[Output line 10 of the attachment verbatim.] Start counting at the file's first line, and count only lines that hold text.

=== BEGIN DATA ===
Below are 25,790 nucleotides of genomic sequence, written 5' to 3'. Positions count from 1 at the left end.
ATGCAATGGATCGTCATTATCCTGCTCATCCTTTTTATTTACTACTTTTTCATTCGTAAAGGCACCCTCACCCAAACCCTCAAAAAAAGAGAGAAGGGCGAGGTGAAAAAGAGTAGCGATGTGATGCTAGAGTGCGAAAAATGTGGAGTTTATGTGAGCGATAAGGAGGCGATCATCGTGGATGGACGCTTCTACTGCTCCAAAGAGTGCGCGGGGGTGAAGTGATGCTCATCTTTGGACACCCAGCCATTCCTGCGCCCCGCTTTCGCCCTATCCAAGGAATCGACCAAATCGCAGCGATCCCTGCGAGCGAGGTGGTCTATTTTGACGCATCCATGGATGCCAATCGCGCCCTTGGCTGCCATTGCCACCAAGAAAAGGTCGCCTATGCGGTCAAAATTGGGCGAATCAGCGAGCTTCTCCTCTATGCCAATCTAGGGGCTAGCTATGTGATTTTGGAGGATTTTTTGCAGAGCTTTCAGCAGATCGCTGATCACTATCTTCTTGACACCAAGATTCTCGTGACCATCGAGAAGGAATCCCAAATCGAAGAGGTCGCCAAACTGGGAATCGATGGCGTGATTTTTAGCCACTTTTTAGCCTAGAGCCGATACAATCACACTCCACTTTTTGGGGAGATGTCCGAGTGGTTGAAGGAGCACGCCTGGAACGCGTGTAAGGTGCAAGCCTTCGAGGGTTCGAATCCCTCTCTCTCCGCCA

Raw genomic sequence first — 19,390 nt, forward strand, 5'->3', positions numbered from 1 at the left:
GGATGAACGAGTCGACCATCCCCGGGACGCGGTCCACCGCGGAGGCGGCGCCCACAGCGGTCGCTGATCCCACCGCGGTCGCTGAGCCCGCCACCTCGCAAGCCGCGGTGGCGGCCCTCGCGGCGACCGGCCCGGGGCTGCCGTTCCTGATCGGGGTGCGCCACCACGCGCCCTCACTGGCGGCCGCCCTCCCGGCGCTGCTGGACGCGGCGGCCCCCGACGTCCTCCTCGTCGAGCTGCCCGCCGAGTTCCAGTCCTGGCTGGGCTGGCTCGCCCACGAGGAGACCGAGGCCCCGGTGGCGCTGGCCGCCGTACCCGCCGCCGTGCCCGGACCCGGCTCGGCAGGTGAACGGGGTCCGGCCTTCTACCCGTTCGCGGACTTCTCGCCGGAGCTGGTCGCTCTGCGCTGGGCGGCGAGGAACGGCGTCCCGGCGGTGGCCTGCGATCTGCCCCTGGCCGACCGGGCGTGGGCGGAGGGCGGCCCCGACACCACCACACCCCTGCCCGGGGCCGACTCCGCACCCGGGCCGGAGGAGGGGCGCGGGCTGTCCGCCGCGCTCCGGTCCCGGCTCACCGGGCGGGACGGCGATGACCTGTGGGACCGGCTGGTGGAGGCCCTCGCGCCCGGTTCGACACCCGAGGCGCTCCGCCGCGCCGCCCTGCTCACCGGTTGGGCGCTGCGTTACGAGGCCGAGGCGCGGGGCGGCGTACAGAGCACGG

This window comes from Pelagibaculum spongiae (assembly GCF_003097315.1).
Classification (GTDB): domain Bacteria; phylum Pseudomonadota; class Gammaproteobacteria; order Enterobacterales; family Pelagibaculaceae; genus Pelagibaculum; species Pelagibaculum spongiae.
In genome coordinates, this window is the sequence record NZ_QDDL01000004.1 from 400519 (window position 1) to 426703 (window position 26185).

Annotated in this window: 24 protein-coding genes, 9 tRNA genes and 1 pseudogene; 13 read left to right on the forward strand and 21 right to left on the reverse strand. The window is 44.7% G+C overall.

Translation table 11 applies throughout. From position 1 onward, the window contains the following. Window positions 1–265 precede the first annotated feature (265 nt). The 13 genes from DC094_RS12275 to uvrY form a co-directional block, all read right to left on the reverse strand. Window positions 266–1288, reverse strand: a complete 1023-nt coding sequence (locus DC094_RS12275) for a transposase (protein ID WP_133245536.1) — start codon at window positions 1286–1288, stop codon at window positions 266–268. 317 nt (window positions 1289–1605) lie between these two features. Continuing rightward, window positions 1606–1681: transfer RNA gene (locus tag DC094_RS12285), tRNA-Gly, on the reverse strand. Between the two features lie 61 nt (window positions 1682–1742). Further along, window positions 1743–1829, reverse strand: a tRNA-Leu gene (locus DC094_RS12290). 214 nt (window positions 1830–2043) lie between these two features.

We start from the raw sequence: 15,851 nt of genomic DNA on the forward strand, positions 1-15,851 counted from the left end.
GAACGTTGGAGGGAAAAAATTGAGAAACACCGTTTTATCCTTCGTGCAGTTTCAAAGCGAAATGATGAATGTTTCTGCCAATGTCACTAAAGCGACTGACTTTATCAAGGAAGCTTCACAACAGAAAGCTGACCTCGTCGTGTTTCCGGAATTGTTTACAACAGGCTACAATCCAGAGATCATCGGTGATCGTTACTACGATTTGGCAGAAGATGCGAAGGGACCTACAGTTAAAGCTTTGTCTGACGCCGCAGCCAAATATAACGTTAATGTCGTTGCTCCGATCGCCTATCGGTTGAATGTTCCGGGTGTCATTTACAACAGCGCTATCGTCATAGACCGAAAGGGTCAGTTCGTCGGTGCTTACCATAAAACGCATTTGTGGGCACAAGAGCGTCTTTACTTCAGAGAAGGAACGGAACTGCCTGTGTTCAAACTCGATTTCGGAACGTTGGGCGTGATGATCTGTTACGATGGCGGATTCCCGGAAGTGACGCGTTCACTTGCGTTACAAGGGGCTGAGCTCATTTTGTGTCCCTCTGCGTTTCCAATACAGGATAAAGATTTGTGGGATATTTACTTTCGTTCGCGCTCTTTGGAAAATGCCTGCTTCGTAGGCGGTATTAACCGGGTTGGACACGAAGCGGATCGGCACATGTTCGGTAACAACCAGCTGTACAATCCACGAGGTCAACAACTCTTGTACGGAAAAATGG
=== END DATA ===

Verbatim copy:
We start from the raw sequence: 15,851 nt of genomic DNA on the forward strand, positions 1-15,851 counted from the left end.